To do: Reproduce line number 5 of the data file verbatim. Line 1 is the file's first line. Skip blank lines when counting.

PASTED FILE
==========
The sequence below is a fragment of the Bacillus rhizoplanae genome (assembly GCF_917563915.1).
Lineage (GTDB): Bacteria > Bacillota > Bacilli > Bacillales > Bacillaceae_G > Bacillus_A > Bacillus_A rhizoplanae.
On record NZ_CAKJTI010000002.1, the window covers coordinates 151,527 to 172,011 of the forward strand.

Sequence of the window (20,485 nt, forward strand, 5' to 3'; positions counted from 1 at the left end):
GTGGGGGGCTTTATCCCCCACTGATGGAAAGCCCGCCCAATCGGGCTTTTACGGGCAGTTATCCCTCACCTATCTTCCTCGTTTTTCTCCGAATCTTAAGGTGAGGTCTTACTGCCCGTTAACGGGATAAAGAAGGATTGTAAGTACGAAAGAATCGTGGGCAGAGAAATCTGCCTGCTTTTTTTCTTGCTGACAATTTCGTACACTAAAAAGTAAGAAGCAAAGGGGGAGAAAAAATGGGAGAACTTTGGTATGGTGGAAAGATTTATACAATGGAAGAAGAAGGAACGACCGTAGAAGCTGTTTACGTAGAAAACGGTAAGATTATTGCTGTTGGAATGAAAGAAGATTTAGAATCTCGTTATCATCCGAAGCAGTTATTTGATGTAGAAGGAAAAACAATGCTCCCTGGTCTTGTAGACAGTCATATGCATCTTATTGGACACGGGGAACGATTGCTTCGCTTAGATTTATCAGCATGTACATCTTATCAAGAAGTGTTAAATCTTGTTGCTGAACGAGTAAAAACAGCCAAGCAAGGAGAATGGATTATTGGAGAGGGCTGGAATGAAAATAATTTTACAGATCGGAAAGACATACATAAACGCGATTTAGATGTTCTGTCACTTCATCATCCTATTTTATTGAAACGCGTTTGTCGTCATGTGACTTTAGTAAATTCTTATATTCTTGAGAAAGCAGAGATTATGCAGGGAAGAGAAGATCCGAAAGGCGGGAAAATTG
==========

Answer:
GTGGGGGGCTTTATCCCCCACTGATGGAAAGCCCGCCCAATCGGGCTTTTACGGGCAGTTATCCCTCACCTATCTTCCTCGTTTTTCTCCGAATCTTAAGGTGAGGTCTTACTGCCCGTTAACGGGATAAAGAAGGATTGTAAGTACGAAAGAATCGTGGGCAGAGAAATCTGCCTGCTTTTTTTCTTGCTGACAATTTCGTACACTAAAAAGTAAGAAGCAAAGGGGGAGAAAAAATGGGAGAACTTTGGTATGGTGGAAAGATTTATACAATGGAAGAAGAAGGAACGACCGTAGAAGCTGTTTACGTAGAAAACGGTAAGATTATTGCTGTTGGAATGAAAGAAGATTTAGAATCTCGTTATCATCCGAAGCAGTTATTTGATGTAGAAGGAAAAACAATGCTCCCTGGTCTTGTAGACAGTCATATGCATCTTATTGGACACGGGGAACGATTGCTTCGCTTAGATTTATCAGCATGTACATCTTATCAAGAAGTGTTAAATCTTGTTGCTGAACGAGTAAAAACAGCCAAGCAAGGAGAATGGATTATTGGAGAGGGCTGGAATGAAAATAATTTTACAGATCGGAAAGACATACATAAACGCGATTTAGATGTTCTGTCACTTCATCATCCTATTTTATTGAAACGCGTTTGTCGTCATGTGACTTTAGTAAATTCTTATATTCTTGAGAAAGCAGAGATTATGCAGGGAAGAGAAGATCCGAAAGGCGGGAAAATTG